We have a trend going the last fourty years, here in the US, that is a little disturbing. Uppm. hearing the term “battle rifle” everyone thinks only of 5.56. You can’t even convince them of any other caliber. Now sure that is the military’s caliber of choice…mainly. There are a few that remember 7.62×39 because they have an AK variant rifle. That about sums it up though.
Now let’s see…there’s 7.62x54R, 5.45×39, 7.62×39, 7.62×63 (or .30-06), and 7.62×51 (or .308) just to name a few that have been used since WWII.
Where am I with this? I’ve sent a Broadsword out to a few testers now. Although I’m thrilled that they have all done serious accuracy testing with it none have considered it what it was meant to be. Yes, I know 7.62 rifles are used for long range and even our 16″ models are up toothed challenge. Our 18″ test rifle has never ceased give sub MOA accuracy. But by design the Broadsword is a bad to the bone, hit’em hard and hit’em fast battle rifle.
What’s the difference? Sniper rifles have a specific purpose and a specific configuration to complete it’s mission. Long barrels to completely stabilize the bullet. Light, crisp triggers to aid the shooter in breaking the shot at the precise moment desired. Free floated barrels to enhance accuracy of the system. All these things are put together to aid in making a single shot to a specific target.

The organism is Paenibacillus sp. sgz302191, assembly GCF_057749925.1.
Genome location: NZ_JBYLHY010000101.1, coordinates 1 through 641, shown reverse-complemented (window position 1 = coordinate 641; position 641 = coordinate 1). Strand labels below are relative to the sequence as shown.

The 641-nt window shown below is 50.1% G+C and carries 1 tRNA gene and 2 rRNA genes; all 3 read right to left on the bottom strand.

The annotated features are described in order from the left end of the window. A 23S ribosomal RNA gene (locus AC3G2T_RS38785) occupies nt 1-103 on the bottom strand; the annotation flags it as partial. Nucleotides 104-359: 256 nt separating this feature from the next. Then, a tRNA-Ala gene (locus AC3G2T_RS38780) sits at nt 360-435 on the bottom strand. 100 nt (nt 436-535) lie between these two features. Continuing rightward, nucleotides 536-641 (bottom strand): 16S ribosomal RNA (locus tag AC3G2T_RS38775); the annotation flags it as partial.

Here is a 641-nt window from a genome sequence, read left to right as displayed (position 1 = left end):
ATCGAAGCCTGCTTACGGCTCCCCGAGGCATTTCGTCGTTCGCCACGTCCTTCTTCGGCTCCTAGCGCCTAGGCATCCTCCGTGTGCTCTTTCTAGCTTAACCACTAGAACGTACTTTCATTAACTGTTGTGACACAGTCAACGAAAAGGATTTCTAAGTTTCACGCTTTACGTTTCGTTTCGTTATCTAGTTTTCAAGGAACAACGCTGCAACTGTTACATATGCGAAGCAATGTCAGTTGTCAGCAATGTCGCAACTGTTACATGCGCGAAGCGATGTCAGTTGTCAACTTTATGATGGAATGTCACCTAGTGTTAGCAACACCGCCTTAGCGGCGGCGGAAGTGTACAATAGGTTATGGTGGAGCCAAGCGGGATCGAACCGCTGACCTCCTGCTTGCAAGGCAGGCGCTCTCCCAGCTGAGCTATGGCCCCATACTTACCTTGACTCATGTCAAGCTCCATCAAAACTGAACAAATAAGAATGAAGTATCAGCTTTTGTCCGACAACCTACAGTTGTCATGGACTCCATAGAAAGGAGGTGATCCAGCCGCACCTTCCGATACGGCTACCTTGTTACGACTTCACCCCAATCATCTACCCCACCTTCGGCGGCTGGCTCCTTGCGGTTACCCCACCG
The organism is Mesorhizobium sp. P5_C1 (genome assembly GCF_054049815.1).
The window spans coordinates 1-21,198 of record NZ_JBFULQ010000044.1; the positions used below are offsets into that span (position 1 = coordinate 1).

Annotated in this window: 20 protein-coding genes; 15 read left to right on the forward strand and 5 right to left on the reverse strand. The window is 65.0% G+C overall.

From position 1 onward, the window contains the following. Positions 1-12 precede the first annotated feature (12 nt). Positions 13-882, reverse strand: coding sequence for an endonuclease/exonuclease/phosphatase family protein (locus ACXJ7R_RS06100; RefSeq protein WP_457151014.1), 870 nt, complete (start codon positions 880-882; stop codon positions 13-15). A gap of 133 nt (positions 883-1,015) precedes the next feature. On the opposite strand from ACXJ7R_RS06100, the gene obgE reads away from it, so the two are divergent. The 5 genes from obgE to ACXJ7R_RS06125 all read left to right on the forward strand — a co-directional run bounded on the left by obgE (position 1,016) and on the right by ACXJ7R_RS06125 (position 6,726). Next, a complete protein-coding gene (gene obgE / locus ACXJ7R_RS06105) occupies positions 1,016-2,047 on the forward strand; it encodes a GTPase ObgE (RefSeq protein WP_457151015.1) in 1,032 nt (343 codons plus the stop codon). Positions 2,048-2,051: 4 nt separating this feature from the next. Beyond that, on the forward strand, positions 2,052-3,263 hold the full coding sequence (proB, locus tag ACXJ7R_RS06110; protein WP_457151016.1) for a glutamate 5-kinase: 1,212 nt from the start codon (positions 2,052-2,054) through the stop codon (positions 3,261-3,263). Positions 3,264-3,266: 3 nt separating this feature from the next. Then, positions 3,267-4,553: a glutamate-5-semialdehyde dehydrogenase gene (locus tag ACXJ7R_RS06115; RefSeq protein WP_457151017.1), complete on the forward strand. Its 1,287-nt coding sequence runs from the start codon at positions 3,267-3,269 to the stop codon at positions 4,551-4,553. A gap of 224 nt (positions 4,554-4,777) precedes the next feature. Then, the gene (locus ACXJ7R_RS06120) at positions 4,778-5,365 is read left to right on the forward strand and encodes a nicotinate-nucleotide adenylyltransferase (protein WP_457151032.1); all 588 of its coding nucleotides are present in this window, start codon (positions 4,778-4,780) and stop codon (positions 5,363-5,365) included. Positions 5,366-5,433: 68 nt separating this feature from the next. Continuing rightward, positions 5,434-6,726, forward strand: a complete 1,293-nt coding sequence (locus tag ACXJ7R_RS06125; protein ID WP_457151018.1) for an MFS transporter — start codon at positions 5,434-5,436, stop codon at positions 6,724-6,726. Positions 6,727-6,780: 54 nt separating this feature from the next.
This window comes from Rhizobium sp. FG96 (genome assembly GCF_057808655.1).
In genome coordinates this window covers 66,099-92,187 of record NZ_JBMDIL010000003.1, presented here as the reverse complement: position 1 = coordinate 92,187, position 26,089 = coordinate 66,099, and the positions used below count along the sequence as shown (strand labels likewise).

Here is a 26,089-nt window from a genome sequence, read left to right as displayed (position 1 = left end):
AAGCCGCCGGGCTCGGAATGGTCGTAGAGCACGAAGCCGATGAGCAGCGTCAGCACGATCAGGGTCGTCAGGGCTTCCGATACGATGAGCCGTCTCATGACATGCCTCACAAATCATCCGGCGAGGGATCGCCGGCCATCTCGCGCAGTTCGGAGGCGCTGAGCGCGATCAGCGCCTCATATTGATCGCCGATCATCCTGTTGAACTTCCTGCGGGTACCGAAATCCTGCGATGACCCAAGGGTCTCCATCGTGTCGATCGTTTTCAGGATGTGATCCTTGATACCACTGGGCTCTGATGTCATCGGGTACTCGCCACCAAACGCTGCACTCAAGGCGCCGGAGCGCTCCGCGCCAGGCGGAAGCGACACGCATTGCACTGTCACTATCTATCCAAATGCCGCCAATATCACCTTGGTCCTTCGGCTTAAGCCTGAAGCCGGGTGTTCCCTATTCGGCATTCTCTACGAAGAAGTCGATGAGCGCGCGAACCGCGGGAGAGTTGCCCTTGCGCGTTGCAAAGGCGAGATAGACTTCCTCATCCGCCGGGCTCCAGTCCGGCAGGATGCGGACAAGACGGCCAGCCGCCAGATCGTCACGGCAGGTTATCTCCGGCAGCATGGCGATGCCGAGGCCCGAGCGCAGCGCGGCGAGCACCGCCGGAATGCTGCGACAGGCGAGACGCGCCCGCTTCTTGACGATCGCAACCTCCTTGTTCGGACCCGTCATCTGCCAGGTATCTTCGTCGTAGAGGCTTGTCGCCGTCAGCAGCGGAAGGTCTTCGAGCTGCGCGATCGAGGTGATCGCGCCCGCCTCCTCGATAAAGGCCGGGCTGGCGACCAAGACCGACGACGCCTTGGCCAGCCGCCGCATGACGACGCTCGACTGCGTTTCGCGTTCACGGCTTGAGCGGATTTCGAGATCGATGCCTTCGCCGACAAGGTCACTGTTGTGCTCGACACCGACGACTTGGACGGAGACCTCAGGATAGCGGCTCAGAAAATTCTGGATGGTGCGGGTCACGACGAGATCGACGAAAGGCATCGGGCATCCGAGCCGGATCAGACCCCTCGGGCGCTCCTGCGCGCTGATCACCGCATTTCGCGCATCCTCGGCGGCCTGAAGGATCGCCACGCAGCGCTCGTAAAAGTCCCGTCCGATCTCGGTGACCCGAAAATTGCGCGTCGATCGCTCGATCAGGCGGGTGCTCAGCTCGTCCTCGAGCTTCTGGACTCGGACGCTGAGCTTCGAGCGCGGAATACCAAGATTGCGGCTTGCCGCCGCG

A battle rifle is a short, light rifle. It has to complete every mission every time. It has to be able to take down multiple enemies in a small amount of time. It needs to go from kicking in doors to enemies several hundred yards away. A light trigger isn’t a good idea. The best thing is to have a strong, reliable trigger. The last thing a battle rifle needs is a trigger that breaks or fails. Accuracy is still necessary but precision (heavy barrels ect) is second to functionality. Lastly, a battle rifle has to be able to take a beating and keep firing.
The Broadsword is, to it’s core, a battle rifle. It has every aspect of current military rifles but the addition of twice the accuracy. Small enough to weave in and out of doors and hallways but accurate enough to engage targets out to distances of 1000 yards or more (depending on the target and the shooter). The Broadsword is begging to be run fast and hard. She’s a hard hitting warrior’s rifle.